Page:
You go back because the location is a known entity. You know that it is repeatedly good for a quality image – an image worth sharing is sure to come out of the effort.
 
You go back for practice. If the location is relatively close to home, visiting the location to practice skills and technique prior to a big photo trip is a great idea. Unlike riding a bike, more like distance running, photography requires practice to stay in top shape. It also affords the opportunity to test the camera gear that will accompany you on the trip.
 
Again, a primary reason to go back is that something might be different this time and the reason that different is desirable is for, minimally, variation and, ideally, for bettering. Photographers are constantly striving to better what we have already done, to raise the bar, to take another step forward in our passion/profession.
 
The previous time I visited Oxbow Bend, Grand Teton National Park, was convenient, but not so well-timed for photography. It was mid-summer (not bad in itself). The sun was high and the leaves were green. The sky was forest fire-hazy. While my cameras and lenses were the best-available at the time, they were not as good as those I'm using today. I was happy with my results at the time, but they do not hold nearly as much value to me from a photographical perspective now.
 
Recently, I was blessed with a revisit to this very photogenic location. And, the results from my revisit were much higher grade in many accounts. Though I'm missing the moose that was in my first set of images (it was so small in the frame that I didn't know it was even there until reviewing the images back at home), but my late summer (photographer's fall in this location), early morning timing for the second visit to Oxbow Bend combined with my now-current camera gear and 9-year-upgraded skillset turned in much better results this time around. I'm sharing one of my favorites with you today.
 
A larger version of this image is available on SmugMug, Flickr, Google+, Facebook and 500px. If reading from a news feed reader, click through to see the framed image.
Posted to: Canon News,
Post Date: 11/9/2016 8:00:00 AM CT   Posted By: Bryan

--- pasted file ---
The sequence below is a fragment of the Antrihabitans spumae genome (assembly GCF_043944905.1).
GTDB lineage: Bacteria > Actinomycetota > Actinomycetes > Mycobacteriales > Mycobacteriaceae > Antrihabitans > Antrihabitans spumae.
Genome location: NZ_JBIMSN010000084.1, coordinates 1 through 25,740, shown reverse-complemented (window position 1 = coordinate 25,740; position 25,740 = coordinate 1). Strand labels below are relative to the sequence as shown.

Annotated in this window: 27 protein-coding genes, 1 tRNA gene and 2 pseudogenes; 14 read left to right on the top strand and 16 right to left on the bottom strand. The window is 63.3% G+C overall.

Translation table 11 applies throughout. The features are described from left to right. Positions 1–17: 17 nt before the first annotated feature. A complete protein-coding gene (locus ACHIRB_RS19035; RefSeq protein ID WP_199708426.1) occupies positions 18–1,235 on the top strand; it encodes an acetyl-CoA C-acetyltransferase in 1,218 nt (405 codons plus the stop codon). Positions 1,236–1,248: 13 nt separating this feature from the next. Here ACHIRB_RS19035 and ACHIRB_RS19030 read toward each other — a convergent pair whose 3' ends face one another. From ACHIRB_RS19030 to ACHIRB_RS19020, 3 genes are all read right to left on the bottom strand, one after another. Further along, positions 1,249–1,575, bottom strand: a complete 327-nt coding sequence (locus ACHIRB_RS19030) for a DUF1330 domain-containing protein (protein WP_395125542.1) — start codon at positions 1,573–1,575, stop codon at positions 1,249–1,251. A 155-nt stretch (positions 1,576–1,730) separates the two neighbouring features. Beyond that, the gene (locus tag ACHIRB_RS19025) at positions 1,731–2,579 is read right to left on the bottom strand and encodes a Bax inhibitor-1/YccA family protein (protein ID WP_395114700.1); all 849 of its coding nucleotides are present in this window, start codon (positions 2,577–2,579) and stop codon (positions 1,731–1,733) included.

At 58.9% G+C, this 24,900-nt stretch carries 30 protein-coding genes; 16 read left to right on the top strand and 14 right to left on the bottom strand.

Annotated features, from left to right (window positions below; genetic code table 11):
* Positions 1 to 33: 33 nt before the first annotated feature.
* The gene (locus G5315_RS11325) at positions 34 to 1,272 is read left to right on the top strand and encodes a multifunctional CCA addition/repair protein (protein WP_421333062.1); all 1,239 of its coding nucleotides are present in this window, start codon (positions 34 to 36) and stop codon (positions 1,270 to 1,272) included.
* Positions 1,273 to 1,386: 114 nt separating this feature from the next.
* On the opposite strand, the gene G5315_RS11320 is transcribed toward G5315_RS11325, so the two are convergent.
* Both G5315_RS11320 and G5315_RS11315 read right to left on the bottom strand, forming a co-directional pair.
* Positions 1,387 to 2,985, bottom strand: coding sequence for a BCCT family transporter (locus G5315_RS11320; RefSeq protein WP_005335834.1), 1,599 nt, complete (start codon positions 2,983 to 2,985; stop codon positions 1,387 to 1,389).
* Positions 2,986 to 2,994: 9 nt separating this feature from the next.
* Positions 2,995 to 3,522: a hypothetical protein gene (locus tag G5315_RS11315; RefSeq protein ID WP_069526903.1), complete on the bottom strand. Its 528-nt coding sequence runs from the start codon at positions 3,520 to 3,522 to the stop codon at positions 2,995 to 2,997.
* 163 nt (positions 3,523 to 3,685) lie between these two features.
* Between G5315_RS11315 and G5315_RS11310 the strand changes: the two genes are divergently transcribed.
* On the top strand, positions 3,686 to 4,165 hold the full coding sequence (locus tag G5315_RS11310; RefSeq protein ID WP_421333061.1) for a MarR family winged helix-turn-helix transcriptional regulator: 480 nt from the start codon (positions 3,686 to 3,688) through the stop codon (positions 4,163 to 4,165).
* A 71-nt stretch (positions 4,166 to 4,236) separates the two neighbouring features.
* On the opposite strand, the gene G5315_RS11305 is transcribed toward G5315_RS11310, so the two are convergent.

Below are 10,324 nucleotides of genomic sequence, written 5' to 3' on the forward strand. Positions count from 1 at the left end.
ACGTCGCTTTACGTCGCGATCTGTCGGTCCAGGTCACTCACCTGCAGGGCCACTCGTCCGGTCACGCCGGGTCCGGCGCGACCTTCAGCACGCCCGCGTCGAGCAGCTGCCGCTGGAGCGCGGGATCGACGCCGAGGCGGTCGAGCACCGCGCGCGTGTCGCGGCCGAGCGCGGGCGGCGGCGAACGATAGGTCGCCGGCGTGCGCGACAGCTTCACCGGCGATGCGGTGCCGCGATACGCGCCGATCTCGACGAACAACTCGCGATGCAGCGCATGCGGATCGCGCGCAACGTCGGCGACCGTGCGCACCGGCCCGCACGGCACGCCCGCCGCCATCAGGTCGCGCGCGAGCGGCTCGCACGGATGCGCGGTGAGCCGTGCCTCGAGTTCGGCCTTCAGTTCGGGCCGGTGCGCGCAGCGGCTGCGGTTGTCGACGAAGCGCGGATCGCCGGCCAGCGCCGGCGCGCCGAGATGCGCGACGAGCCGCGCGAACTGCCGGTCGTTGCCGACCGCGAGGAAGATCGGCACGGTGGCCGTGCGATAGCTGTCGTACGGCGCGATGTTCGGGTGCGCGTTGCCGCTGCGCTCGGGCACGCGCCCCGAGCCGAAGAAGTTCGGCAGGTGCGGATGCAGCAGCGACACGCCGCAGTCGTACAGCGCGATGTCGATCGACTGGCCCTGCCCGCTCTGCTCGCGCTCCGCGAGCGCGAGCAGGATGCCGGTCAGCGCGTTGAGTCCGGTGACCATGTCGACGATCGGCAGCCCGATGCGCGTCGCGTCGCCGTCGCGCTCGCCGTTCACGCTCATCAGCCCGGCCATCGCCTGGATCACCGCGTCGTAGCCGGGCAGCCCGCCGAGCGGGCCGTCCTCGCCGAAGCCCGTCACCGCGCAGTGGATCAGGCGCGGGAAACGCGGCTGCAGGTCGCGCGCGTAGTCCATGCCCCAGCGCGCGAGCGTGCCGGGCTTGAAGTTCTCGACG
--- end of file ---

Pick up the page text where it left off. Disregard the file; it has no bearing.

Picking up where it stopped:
Image quality, vignetting, flare and distortion test results along with specs and measurements have been added to the Nikon 105mm f/1.4E ED AF-S Lens page.
 
Nice Lens.
 
B&H has the Nikon 105mm f/1.4E ED AF-S Lens in stock.
Posted to: Nikon News
Post Date: 11/9/2016 7:30:00 AM CT   Posted By: Bryan
eBay (via Adorama) has the Refurbished Nikon D750 DSLR Camera available for $1,399.00 with free shipping. Compare at $1,796.95 new after $200.00 instant savings.
Posted to: Nikon News
Post Date: 11/9/2016 6:36:27 AM CT   Posted By: Sean
B&H has the Benro COM28C Combination Series 2 Carbon Fiber Tripod available for $219.00 with free shipping. Regularly $369.00.
 
Product Highlights
 
  • Load Capacity: 33.1 lb
  • Max Height: 53.3"
  • Min Height: 5.1"
  • Folded Length: 20.5"
  • Leg Sections: 4
  • Weight: 3.97 lb
  • Replaceable Flat Plate, No Center Column
  • Flip Locks
Posted to: Canon News,
Post Date: 11/9/2016 5:59:05 AM CT   Posted By: Sean
 Tuesday, November 8, 2016
Through 11/22, use coupon code FALLROGO at LensRentals.com to get your second rental at half off.
 
To support this site, navigate to the appropriate product review and click the Rent button.
 
Fine Print: Valid for orders placed through 11/8-11/22/16. Discount applies to the 2nd most expensive item.
Posted to: Canon News,
Post Date: 11/8/2016 12:27:40 PM CT   Posted By: Sean
Nikon has posted their second quarter financial results for the financial year ending March 2017. As we've already mentioned, Nikon will be restructuring their semiconductor and digital camera businesses and intends on cutting 1,000 jobs in the process.
 
Posted to: Nikon News
Post Date: 11/8/2016 8:49:29 AM CT   Posted By: Sean